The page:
BloostonLaw Contacts: Ben Dickens, Gerry Duffy, and Sal Taillefer.
JULY 1: FCC FORM 481 (CARRIER ANNUAL REPORTING DATA COLLECTION FORM). All eligible telecommunications carriers (ETCs) must report the information required by Section 54.313, which includes information on the ETC’s holding company, operating companies, ETC affiliates and any branding in response to section 54.313(a)(8); its CAF-ICC certification, if applicable; its financial information, if a privately held rate-of-return carrier; and its satellite backhaul certification, if applicable.
BloostonLaw Contacts: Ben Dickens, Gerry Duffy, and Sal Taillefer.
JULY 1: MOBILITY FUND PHASE I ANNUAL REPORT. Winning bidders in Auction 901 that are authorized to receive Mobility Fund Phase I support are required to submit to the FCC an annual report each year on July 1 for the five years following authorization. Each annual report must be submitted to the Office of the Secretary of the FCC, clearly referencing WT Docket No. 10-208; the Universal Service Administrator; and the relevant state commissions, relevant authority in a U.S. Territory, or Tribal governments, as appropriate. The information and certifications required to be included in the annual report are described in Section 54.1009 of the FCC’s rules.
BloostonLaw Contacts: John Prendergast and Sal Taillefer.
JULY 31: FCC FORM 507, LINE COUNT DATA (A-CAM AND ALASKA PLAN RECPIENTS). Sections 54.313(f)(5) and 54.903(a)(1) of the FCC’s rules requires all rate-of-return telecommunications carriers to provide line count information on FCC Form 507 to USAC, the universal service Administrator. Carriers receiving Connect America Fund Broadband Loop Support (CAF BLS) must submit this information annually on March 31st of each year, and may update the data on a quarterly basis. Carriers that receive Alternative Connect America Model (A-CAM) I, A-CAM II, or Alaska Plan support are required to file by July 1st of each year. For 2020, the FCC has extended the A-CAM filing deadline until July 31.
BloostonLaw Contacts: Gerry Duffy and Sal Taillefer
JULY 31: CARRIER IDENTIFICATION CODE (CIC) REPORTS. Carrier Identification Code (CIC) Reports must be filed by the last business day of July (this year, July 31). These reports are required of all carriers who have been assigned a CIC code by NANPA. Failure to file could result in an effort by NANPA to reclaim it, although according to the Guidelines this process is initiated with a letter from NANPA regarding the apparent non-use of the CIC code. The assignee can then respond with an explanation. (Guidelines Section 6.2). The CIC Reporting Requirement is included in the CIC Assignment Guidelines, produced by ATIS. According to section 1.4 of that document: At the direction of the NANPA, the access providers and the entities who are assigned CICs will be requested to provide access and usage information to the NANPA, on a semi-annual basis to ensure effective management of the CIC resource. (Holders of codes may respond to the request at their own election). Access provider and entity reports shall be submitted to NANPA no later than January 31 for the period ending December 31, and no later than July 31 for the period ending June 30. It is also referenced in the NANPA Technical Requirements Document, which states at 7.18.6: CIC holders shall provide a usage report to the NANPA per the industry CIC guidelines … The NAS shall be capable of accepting CIC usage reports per guideline requirements on January 31 for the period ending December 31 and no later than July 31 for the period ending June 30. These reports may also be mailed and accepted by the NANPA in paper form. Finally, according to the NANPA website, if no local exchange carrier reports access or usage for a given CIC, NANPA is obliged to reclaim it. The semi-annual utilization and access reporting mechanism is described at length in the guidelines.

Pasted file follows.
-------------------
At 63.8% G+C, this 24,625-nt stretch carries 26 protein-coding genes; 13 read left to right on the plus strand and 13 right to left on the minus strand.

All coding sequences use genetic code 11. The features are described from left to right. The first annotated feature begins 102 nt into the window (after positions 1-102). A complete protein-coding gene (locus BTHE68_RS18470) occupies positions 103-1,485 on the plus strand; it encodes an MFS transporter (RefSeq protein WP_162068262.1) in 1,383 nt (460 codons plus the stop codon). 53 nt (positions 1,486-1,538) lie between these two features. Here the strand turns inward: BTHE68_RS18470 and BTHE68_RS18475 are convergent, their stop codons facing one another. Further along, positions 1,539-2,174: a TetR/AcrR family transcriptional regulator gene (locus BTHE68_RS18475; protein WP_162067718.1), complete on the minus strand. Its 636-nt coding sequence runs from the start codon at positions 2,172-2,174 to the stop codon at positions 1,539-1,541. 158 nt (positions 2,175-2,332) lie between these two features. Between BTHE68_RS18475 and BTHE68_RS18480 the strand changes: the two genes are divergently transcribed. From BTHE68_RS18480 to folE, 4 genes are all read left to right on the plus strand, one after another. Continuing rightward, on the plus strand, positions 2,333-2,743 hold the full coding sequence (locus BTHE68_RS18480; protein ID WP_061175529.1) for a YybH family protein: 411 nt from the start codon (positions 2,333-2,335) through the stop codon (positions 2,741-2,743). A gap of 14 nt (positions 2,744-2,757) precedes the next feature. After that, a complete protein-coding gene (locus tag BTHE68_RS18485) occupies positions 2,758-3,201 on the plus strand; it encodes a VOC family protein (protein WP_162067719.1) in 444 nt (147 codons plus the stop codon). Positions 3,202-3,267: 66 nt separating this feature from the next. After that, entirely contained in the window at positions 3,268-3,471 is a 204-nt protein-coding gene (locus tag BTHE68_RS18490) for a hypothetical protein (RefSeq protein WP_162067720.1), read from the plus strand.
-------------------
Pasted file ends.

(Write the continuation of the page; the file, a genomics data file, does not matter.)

BloostonLaw Contacts: Ben Dickens and Gerry Duffy.